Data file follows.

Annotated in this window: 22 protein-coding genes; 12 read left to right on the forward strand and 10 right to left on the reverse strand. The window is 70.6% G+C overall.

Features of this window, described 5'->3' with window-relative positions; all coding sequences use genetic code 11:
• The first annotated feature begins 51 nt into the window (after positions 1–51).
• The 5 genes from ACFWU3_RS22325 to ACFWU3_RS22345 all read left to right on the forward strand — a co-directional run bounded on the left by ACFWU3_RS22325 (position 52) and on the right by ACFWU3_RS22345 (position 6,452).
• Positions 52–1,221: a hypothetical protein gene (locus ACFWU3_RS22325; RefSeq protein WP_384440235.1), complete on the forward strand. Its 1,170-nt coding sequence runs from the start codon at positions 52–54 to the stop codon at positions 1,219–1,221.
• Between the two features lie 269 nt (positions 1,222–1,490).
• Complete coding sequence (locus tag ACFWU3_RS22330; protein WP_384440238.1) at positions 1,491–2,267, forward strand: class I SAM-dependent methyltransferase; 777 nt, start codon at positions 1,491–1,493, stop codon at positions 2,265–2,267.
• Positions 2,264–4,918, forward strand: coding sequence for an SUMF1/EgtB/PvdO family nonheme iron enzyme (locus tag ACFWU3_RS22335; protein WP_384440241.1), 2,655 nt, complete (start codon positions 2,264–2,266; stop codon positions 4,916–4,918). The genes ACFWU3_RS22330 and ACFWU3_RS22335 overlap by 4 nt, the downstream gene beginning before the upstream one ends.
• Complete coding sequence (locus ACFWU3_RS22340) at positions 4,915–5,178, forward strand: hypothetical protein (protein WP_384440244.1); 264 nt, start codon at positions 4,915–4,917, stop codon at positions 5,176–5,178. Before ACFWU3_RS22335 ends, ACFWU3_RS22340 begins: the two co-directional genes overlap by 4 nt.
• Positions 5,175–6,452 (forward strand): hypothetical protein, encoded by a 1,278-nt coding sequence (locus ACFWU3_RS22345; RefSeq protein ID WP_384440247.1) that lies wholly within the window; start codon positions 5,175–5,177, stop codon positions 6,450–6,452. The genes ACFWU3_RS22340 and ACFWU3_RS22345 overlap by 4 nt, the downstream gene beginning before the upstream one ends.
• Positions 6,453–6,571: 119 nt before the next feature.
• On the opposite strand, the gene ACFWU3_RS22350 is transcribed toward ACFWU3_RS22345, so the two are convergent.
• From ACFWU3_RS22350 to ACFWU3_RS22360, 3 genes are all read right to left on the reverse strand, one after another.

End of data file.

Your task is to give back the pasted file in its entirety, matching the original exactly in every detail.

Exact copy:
Annotated in this window: 22 protein-coding genes; 12 read left to right on the forward strand and 10 right to left on the reverse strand. The window is 70.6% G+C overall.

Features of this window, described 5'->3' with window-relative positions; all coding sequences use genetic code 11:
• The first annotated feature begins 51 nt into the window (after positions 1–51).
• The 5 genes from ACFWU3_RS22325 to ACFWU3_RS22345 all read left to right on the forward strand — a co-directional run bounded on the left by ACFWU3_RS22325 (position 52) and on the right by ACFWU3_RS22345 (position 6,452).
• Positions 52–1,221: a hypothetical protein gene (locus ACFWU3_RS22325; RefSeq protein WP_384440235.1), complete on the forward strand. Its 1,170-nt coding sequence runs from the start codon at positions 52–54 to the stop codon at positions 1,219–1,221.
• Between the two features lie 269 nt (positions 1,222–1,490).
• Complete coding sequence (locus tag ACFWU3_RS22330; protein WP_384440238.1) at positions 1,491–2,267, forward strand: class I SAM-dependent methyltransferase; 777 nt, start codon at positions 1,491–1,493, stop codon at positions 2,265–2,267.
• Positions 2,264–4,918, forward strand: coding sequence for an SUMF1/EgtB/PvdO family nonheme iron enzyme (locus tag ACFWU3_RS22335; protein WP_384440241.1), 2,655 nt, complete (start codon positions 2,264–2,266; stop codon positions 4,916–4,918). The genes ACFWU3_RS22330 and ACFWU3_RS22335 overlap by 4 nt, the downstream gene beginning before the upstream one ends.
• Complete coding sequence (locus ACFWU3_RS22340) at positions 4,915–5,178, forward strand: hypothetical protein (protein WP_384440244.1); 264 nt, start codon at positions 4,915–4,917, stop codon at positions 5,176–5,178. Before ACFWU3_RS22335 ends, ACFWU3_RS22340 begins: the two co-directional genes overlap by 4 nt.
• Positions 5,175–6,452 (forward strand): hypothetical protein, encoded by a 1,278-nt coding sequence (locus ACFWU3_RS22345; RefSeq protein ID WP_384440247.1) that lies wholly within the window; start codon positions 5,175–5,177, stop codon positions 6,450–6,452. The genes ACFWU3_RS22340 and ACFWU3_RS22345 overlap by 4 nt, the downstream gene beginning before the upstream one ends.
• Positions 6,453–6,571: 119 nt before the next feature.
• On the opposite strand, the gene ACFWU3_RS22350 is transcribed toward ACFWU3_RS22345, so the two are convergent.
• From ACFWU3_RS22350 to ACFWU3_RS22360, 3 genes are all read right to left on the reverse strand, one after another.